COG-UK / Mutation Explorer
The COG-UK / Mutation Explorer (COG-UK/ME) provides information and structural context on mutations and associated variants in the genes encoding SARS-COV-2 proteins that have been identified from sequence data generated by the COVID-19 Genomics (COG-UK) Consortium by Tuesday 11 May 2021. We focus on SARS-CoV-2 spike gene mutations of potential or known importance based on epidemiological, clinical and/or experimental observations.
The Mutation Explorer comprises of:
- high frequency individual amino acid replacements (Table 1), a subset of which may be important
- mutations of potential or known clinical and public health importance based on current evidence (Table 2)
- the designated global variants of concern and their structural context (Table 3)
- frequency plots for mutations at specific residue in SARS-CoV-2 ORFs (Visualiser)
- mutations of potential antigenic significance as indicated by experimental studies: shown to lead to weaker neutralisation of the virus by convalescent plasma from people who have been infected with SARS-CoV-2 and/or demonstrated escape from some monoclonal antibodies (mAbs) that may be given to patients with COVID-19 (Antigenic Information: Antibody Sites)
- mutations in T cell epitopes as indicated by experimental studies (Antigenic Information: T Cell Epitopes).
Notes provides an explanation of scientific terms and a few limitations.
Dashboard reports are not advice. They capture research findings which are always necessarily provisional. They are for research use only. Commercial use/resale is not permitted.
COG-UK/ME is developed within and funded by the COVID-19 Genomics UK Consortium by Derek W. Wright, Joseph Hughes, William Harvey, Rachel Colquhoun, Ben Jackson, Andrew Rambaut, Thomas Peacock, David L. Roberson, Alessandro M. Carabelli. COG-UK/ME is based on the CLIMB framework, and maintained by the MRC-University of Glasgow Centre for Virus Research. Follow COG-UK to be notified of updates.
COG-UK / Mutation Explorer
Latest UK sequence: Friday 07 May 2021
Spike protein gene mutations of potential immunogenic significance detected in the UK
The table lists those mutations in the spike gene identified in the UK dataset that have been associated with weaker neutralisation of the virus by convalescent plasma from people who have been infected with SARS-CoV-2, and/or some mAbs that may be given to patients with COVID-19 (referred to below as "escape").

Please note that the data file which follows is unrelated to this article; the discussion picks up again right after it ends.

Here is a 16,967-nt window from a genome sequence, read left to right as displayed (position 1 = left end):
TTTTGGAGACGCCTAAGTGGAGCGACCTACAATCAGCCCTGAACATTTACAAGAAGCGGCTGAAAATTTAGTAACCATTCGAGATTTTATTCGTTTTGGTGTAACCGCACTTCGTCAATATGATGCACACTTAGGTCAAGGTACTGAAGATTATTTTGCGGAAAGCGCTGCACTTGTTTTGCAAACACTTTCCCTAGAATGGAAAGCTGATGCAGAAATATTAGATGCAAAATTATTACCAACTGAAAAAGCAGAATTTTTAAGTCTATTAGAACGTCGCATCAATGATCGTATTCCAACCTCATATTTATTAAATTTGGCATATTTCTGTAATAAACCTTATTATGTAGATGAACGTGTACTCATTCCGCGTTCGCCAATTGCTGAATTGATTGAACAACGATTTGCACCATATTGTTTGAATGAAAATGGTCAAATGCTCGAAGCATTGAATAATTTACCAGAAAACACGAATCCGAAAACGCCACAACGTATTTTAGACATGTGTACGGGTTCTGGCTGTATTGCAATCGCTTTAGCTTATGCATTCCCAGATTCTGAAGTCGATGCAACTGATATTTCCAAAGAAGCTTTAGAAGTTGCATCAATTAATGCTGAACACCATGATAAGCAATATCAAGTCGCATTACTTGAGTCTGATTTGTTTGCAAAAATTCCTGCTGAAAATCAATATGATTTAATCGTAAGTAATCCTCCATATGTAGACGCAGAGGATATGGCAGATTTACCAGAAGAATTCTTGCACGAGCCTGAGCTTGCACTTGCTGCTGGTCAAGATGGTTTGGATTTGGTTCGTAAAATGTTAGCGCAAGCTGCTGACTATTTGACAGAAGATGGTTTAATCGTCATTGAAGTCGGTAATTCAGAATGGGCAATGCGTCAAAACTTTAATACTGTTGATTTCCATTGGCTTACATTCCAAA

There is no evidence at the time of writing for this impacting on the efficacy of current vaccines or the immune response to natural SARS-CoV-2 infection.
Download a CSV file containing COG-UK sequence name, sample date, epidemic week and global lineage. Cumulative UK sequences are filtered by the selected amino acid replacement.
Spike protein gene mutations in T cell epitopes detected in the UK
T-cell epitope data have been compiled by Dhruv Shah and Thushan de Silva, University of Sheffield.
Predicted binding percentile rank values have been calculated by Morten Nielsen, The Technical University of Denmark.
T Cell Epitopes
- High: Antigenic role of mutation is supported by multiple studies including at least one that reports an effect observed with (post-infection serum) convalescent plasma.
- Medium: Antigenic role of mutation is supported by multiple studies.
- Lower: Mutation is supported by a single study.
Spike protein domain definitions
- SP, signal protein (residues 1-13)
- NTD, N-terminal domain (14-303)
- RBD, receptor-binding domain (331-527) which includes the RBM, receptor-binding motif (437-508)
- FP, fusion peptide (815-834)
- Residues outside of these specific domains are labelled by subunit, S1 (residues 1-685) or S2 (residues 686-1173)
- WT Percentile Rank Value and Mut Percentile Rank Value: predicted IC50 nM for the corresponding reported restricting allele. Predictions were performed using the NetMHCpan BA 4.1 algorithm, hosted by the IEDB.
- Fold difference indicates Increase/decrease in affinity defined by a two-fold difference in predicted IC50 nM.
- Binding is reported as a percentile rank value (as described here), the lower the value the stronger the binding.
- For HLA-I, values less then 2 are binders and values less than 0.5 strong binders.
- For HLA-II, values less then 5 are binders and values less than 1 strong binders.